Thursday, February 19, 2009

Behavioral Personal Finance: Customers' Fixation On Minimum Payments

Anchoring is a term often discussed within the realm of Behavioral Finance. Like its closely related sibling heuristics (or using rules of thumb), Anchoring may lead us to expect that a stock price will go back to a previous high just because we remember it being there. It also can give high priced stocks the appearance of being better than low priced stock. Here is an interesting look at what I guess I would call Behavioral Personal Finance.

Customers' Fixation On Minimum Payments Drives Up Credit Card Bills:
"The research, by University of Warwick Psychology researcher Dr Neil Stewart, is to be published in Psychological Science, in a paper entitled “The Cost of Anchoring on Credit Card Minimum Payments”. It focuses on the psychological phenomenon of “anchoring” in which arbitrary and irrelevant numbers bias people's judgments. The research reveals that anchoring affects the way people repay their credit card bills. For those people who make only partial repayments of the outstanding balance (about 35% of card holders), the suggested minimum payment on the credit card statement acts as an anchor and lowers the actual repayments people choose to make."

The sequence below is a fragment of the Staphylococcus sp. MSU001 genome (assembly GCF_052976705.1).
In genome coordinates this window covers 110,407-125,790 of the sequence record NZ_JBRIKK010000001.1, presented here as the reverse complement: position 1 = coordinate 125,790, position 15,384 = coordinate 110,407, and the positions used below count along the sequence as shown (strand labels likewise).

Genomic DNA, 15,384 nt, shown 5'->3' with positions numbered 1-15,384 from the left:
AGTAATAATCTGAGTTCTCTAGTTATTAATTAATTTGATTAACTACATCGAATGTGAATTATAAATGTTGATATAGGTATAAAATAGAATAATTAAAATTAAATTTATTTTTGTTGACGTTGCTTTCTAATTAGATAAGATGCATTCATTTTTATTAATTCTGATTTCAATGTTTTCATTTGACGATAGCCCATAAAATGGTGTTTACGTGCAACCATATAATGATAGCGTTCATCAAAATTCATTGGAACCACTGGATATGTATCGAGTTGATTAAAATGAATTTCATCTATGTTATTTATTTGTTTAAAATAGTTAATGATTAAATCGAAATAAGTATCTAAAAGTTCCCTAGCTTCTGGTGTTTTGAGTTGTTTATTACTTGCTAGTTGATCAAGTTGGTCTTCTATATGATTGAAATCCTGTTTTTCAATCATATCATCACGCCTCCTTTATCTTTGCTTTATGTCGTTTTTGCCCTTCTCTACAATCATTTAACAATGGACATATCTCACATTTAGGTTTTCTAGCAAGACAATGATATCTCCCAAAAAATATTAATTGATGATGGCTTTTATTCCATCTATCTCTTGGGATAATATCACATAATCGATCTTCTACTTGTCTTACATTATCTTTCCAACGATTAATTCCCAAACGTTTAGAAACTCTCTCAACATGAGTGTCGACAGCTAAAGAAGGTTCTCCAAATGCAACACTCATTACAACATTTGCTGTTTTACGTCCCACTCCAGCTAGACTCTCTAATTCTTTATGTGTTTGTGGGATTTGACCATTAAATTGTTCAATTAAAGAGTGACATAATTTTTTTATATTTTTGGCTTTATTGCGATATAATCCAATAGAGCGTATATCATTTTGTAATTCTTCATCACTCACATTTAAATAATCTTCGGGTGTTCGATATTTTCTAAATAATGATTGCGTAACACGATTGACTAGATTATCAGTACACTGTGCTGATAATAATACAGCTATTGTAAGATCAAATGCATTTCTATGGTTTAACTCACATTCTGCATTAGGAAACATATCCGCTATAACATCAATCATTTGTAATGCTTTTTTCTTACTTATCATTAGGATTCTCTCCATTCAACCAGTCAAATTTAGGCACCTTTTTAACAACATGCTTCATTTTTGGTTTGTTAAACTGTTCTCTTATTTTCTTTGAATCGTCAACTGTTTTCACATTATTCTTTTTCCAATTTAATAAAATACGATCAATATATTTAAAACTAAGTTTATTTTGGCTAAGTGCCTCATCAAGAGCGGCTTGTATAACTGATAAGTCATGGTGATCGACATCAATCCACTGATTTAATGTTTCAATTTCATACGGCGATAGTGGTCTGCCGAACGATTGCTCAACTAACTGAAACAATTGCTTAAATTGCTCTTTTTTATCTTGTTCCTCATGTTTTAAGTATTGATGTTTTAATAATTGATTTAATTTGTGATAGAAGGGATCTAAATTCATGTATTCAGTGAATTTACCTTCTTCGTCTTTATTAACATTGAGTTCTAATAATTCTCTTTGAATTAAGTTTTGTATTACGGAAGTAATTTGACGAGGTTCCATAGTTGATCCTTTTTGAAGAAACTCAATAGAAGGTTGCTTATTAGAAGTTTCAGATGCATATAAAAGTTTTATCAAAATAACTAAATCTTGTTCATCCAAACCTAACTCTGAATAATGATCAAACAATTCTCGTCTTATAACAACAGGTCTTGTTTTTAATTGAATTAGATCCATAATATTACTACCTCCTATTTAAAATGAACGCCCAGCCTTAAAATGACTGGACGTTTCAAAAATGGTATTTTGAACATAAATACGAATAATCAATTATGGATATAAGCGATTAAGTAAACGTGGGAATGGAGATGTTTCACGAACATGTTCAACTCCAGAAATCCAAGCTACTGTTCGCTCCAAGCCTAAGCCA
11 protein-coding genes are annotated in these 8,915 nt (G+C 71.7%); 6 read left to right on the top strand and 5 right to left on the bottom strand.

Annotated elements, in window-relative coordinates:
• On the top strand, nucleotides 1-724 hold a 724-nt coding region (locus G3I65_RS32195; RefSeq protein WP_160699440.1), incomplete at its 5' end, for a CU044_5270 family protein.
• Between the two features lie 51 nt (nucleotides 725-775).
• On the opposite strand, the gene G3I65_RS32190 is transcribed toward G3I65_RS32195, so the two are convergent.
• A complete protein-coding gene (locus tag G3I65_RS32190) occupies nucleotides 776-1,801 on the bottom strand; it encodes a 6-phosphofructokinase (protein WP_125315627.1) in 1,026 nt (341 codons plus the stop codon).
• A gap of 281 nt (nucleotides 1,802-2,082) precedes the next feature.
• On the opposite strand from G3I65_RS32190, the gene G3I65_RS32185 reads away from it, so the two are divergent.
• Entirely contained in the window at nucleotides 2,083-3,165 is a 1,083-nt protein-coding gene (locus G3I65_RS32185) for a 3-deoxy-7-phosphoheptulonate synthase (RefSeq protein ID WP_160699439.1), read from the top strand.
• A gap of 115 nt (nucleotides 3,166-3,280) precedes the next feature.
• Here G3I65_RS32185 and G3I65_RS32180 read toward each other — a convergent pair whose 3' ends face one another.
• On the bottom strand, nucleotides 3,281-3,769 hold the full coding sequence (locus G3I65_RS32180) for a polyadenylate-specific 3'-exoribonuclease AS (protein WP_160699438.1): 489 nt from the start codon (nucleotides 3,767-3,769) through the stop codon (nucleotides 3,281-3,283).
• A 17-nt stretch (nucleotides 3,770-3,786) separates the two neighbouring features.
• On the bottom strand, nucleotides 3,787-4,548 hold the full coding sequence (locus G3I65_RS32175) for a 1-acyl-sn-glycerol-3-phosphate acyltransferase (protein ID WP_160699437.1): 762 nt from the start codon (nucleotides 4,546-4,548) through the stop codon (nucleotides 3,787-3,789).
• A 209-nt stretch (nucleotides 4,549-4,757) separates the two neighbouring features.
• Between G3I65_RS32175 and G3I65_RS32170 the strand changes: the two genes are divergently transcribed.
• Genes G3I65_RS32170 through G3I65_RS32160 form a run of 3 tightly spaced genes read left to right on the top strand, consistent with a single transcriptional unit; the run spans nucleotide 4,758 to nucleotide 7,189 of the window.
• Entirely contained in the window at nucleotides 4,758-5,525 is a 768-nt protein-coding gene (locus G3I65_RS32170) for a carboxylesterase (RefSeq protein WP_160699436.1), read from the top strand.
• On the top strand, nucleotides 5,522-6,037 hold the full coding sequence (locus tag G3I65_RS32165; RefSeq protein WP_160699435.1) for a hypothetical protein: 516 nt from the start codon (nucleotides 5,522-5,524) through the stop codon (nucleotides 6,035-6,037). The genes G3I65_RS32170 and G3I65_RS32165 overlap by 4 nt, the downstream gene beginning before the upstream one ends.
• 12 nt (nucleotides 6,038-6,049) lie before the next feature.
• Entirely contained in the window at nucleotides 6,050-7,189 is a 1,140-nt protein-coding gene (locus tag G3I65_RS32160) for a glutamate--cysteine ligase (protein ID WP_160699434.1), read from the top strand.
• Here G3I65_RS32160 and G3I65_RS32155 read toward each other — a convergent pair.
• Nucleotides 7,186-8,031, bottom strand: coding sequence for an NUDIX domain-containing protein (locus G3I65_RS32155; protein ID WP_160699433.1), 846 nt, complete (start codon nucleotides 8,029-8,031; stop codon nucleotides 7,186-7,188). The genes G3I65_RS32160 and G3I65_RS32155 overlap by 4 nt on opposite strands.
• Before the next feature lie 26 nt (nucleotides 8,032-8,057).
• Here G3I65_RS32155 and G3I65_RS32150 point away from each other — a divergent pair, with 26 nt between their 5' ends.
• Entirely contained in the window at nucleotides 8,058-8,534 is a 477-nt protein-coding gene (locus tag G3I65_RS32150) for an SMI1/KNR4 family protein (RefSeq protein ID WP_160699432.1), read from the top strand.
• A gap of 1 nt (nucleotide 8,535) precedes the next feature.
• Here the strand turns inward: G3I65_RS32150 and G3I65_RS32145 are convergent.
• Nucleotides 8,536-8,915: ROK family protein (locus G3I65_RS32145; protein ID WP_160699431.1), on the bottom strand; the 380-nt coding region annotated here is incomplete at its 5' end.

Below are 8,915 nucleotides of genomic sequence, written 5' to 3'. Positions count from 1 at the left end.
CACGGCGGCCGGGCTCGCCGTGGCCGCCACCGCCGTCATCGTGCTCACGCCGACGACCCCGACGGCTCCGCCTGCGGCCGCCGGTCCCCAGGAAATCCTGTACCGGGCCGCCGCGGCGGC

BTW here are some more behavioral finance posts if you are interested. If you are interested in the field (and I have no idea how you would not be!), Wikipedia has a pretty good intro, but if you have just a bit more time both Jay Ritter and Behavourial (Martin Sewell) have excellent "primers" on the field. (HT to

No comments: